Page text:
Antenna Tuning Unit Notes:

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Introduction:

When designing my radios I always make extensive use of Mike Peebles and Dan Petersen's "Professor Coil" spreadsheet. This tool along with the many tutorials and explanations online have vastly eased the design work around homebrew coil winding. We can now model a coil with good accuracy prior to the actual job and thus better match the coil to the other components we plan to include. One quickly becomes aware that most coils for the broadcast band vary around a nominal 220 or so uH. More than this and most variable capacitors will have too much bottom-end capacitance to tune the top of the band. Less than this and you need caps with fairly high values when fully meshed, 500+pF or more.

All the above is pretty straight forward. On the other hand, when I have been reviewing double-tuned set designs, I often note that the coil used for the ATU (antenna tuning unit) will have an inductance quite a bit lower than the main tank coil. Professor Coil doesnít address this aspect of coil design and I have found little discussion online concerning ATU design. Mostly this seems to be dealt with in passing or as a digression when dealing with other subjects. The most useful web sites for addressing this aspect of crystal set design include Dick Kleijer's excellent work and Ramon Vargas's detailed analysis of the "Tuggle Front End", thatís about it. Neither site discusses the ramifications of varying different parameters such as the Earth Resistance, Coil Inductance, etc although Kleijier's site includes a great calculator page to allow one to ask these questions. In my explorations of ATU design (primarily Tuggle) I have made extensive use of Kleijier'e page and for this I am deeply in his debt. My hat's off to Dick, thanks so much.

The following discussion presents the results of many models cranked through the design calculator. I wished to understand what factors play main roles and which have minor parts.

For a conventional detector-circuit coil one can pretty much control all the main factors, really only the inductance and capacitance of the circuit. The main and only surprise comes in the form of "stray capacitance" resulting from the spacing of the coil wires. This can readily be 1) guessed at and 2) minimized by good coil winding technique. For the antenna circuit by contrast many of the needed parameters, earth resistance, antenna capacitance and inductance, and antenna resistance in the forms of actual wire resistance and radiation resistance are, for most of us, unknown and only guessed at. The following figure illustrates the antenna and ATU with a list of the main "components" that need to be understood and/or modeled.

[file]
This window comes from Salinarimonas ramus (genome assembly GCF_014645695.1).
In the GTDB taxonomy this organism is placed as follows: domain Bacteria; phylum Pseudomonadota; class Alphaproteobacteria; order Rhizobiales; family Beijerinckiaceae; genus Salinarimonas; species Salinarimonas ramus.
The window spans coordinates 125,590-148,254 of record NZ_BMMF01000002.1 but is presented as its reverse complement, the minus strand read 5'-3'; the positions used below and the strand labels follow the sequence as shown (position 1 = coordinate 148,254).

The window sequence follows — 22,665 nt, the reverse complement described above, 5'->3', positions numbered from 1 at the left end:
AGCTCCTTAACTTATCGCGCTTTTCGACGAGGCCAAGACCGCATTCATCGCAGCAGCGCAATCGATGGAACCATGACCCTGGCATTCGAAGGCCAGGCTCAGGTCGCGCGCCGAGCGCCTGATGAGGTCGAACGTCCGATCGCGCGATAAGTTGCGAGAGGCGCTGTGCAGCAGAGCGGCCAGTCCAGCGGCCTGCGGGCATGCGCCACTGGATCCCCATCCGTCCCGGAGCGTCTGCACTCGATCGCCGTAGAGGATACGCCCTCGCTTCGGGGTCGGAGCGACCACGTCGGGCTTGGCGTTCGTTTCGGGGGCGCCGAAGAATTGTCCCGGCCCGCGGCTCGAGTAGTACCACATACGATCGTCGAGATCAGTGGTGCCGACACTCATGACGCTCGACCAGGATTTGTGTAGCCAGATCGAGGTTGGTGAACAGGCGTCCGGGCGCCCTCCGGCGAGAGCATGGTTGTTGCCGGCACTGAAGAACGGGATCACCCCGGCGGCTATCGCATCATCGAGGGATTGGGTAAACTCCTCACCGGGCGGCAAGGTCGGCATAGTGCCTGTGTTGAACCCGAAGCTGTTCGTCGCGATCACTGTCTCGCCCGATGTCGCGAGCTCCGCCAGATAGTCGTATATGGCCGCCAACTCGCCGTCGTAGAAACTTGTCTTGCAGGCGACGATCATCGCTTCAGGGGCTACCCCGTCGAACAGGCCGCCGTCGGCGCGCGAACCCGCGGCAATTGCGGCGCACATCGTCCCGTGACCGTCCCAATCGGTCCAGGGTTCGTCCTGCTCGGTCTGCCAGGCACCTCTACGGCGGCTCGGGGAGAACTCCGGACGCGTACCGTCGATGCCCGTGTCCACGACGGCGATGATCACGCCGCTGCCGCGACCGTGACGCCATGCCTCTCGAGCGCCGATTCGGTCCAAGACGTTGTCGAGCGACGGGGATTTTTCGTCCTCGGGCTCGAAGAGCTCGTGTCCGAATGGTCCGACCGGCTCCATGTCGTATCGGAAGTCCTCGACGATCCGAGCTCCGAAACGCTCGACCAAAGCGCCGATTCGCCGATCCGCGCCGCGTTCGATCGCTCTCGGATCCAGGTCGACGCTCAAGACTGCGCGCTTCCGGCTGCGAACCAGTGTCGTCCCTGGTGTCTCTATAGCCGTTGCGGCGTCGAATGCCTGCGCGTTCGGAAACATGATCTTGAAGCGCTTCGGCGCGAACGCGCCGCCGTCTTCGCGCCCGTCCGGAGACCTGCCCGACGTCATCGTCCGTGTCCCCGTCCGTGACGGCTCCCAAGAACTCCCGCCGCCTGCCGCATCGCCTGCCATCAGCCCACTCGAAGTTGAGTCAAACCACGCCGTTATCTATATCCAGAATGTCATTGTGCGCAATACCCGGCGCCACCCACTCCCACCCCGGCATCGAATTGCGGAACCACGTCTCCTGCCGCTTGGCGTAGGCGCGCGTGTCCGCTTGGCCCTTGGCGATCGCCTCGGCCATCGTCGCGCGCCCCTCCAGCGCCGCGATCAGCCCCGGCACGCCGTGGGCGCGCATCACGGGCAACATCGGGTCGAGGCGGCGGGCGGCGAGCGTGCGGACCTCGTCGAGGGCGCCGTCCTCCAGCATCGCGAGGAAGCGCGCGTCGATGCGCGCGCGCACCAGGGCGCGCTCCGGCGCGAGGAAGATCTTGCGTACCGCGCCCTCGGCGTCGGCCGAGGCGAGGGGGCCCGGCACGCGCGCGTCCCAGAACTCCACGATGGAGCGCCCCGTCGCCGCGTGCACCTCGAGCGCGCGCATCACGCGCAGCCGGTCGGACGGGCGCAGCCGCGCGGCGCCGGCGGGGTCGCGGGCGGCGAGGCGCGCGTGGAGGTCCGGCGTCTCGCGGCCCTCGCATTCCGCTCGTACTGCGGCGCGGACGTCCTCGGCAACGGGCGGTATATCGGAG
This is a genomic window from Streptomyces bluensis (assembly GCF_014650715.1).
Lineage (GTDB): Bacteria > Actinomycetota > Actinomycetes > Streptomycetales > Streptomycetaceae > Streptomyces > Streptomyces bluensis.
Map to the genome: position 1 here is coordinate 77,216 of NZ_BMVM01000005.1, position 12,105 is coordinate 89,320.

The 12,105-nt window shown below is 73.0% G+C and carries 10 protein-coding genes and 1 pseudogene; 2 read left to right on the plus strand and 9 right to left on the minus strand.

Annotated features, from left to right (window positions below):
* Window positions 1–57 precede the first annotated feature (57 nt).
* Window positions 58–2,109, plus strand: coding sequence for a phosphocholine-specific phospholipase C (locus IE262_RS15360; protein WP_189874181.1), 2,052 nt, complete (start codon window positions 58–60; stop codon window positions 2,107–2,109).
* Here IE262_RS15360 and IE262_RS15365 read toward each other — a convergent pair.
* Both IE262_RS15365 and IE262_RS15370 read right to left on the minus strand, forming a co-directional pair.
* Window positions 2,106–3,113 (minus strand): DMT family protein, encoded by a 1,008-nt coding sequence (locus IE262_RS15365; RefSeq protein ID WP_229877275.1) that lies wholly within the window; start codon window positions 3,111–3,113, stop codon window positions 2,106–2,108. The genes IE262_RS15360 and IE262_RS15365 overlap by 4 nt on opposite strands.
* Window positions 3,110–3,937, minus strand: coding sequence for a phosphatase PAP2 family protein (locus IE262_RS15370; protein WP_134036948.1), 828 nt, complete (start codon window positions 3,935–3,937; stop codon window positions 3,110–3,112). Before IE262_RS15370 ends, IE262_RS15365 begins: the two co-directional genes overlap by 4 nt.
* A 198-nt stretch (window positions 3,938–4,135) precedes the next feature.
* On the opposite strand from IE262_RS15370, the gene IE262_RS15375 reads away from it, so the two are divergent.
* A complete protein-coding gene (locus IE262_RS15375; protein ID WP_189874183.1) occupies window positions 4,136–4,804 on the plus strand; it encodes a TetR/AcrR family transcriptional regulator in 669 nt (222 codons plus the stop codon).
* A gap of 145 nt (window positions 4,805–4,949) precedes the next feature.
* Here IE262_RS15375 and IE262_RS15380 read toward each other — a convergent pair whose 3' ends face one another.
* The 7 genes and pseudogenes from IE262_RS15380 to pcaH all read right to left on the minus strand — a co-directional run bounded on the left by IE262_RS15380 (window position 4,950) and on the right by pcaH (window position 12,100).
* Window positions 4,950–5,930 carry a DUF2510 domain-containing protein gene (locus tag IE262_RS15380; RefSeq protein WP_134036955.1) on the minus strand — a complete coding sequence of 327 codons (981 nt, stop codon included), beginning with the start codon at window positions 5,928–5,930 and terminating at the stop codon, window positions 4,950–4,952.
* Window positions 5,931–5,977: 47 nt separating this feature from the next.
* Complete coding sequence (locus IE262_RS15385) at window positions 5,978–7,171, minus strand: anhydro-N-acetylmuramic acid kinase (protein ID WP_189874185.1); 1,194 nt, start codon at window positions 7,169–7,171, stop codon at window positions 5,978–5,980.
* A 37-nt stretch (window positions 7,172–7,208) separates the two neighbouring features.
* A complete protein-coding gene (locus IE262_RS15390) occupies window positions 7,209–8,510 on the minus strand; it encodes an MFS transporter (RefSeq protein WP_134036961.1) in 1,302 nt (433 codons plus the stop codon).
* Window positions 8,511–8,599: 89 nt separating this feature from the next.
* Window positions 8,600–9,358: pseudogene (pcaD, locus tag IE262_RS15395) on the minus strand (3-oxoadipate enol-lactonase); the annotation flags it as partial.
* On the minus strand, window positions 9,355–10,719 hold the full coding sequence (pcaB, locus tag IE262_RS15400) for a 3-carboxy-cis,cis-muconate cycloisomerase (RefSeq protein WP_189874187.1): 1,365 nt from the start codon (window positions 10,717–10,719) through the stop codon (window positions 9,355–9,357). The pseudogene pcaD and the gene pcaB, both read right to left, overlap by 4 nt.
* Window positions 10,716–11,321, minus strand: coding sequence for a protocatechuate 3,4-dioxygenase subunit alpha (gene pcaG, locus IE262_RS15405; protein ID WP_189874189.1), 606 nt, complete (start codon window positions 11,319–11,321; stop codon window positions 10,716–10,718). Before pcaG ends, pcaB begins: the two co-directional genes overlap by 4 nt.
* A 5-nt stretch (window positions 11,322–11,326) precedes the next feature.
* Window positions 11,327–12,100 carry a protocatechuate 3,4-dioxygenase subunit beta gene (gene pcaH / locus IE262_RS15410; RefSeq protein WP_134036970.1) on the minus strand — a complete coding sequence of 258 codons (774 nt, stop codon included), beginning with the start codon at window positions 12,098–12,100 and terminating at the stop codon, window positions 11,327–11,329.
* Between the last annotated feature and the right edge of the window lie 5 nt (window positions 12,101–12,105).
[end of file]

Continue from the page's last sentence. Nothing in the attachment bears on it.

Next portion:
The Antenna consists of an AC voltage source (the signal of interest) Va, in series with some radiation resistance Rr, antenna capacitance Ca, antenna inductance La, antenna resistance Rr, and finally a ground resistance for the return path to complete the circuit. In addition the ATU consists of a coupling capacitance C2, and a tank with inductance L1 and capacitance C1. The capacitance and inductance of the ATU is needed to tune out the reactance of the various components of the antenna for which we do not have data. What to do?

Without an antenna analyzer (expensive) one can only estimate the many component values based on published antenna models. Ken Kuhn's engineering page has a number of nice models and a good discussion of the antenna parameters we will be trying to understand and use. For my personal setup my antenna consists of about 75' of 14awg wire averaging about 10-12' high and with another 25' of lead-in. For such an antenna Kuhn models a 30m antenna 3m high which approximates my situation closely enough. Wire resistance is negligible as is the radiation resistance which he shows to vary between some 0.1 to 1.5 ohms. Such an antenna is capacitive by nature and will have about 220 - 375pF along with some small 20uH inductance, not too far off a standard "dummy" antenna. This pretty much leaves earth resistance Rg and the main unknown parameter.

For Rg one has the option of punting and taking the "Standard" value of 25 ohms. In my modeling I have found this parameter to be critical and highly sensitive. I do not recommend guessing here, it is recommended one go to the internet page of their state, county, or local government and search for reports on ground or soil resistivity (or conductivity). As this is an important agricultural and engineering parameter, it has been surveyed for most places and should be available with some effort. Effort well rewarded. Earth resistivity for the Texas Gulf Coast is a mercifully low 10 - 15 ohm meters, but for many regions this will not be the case.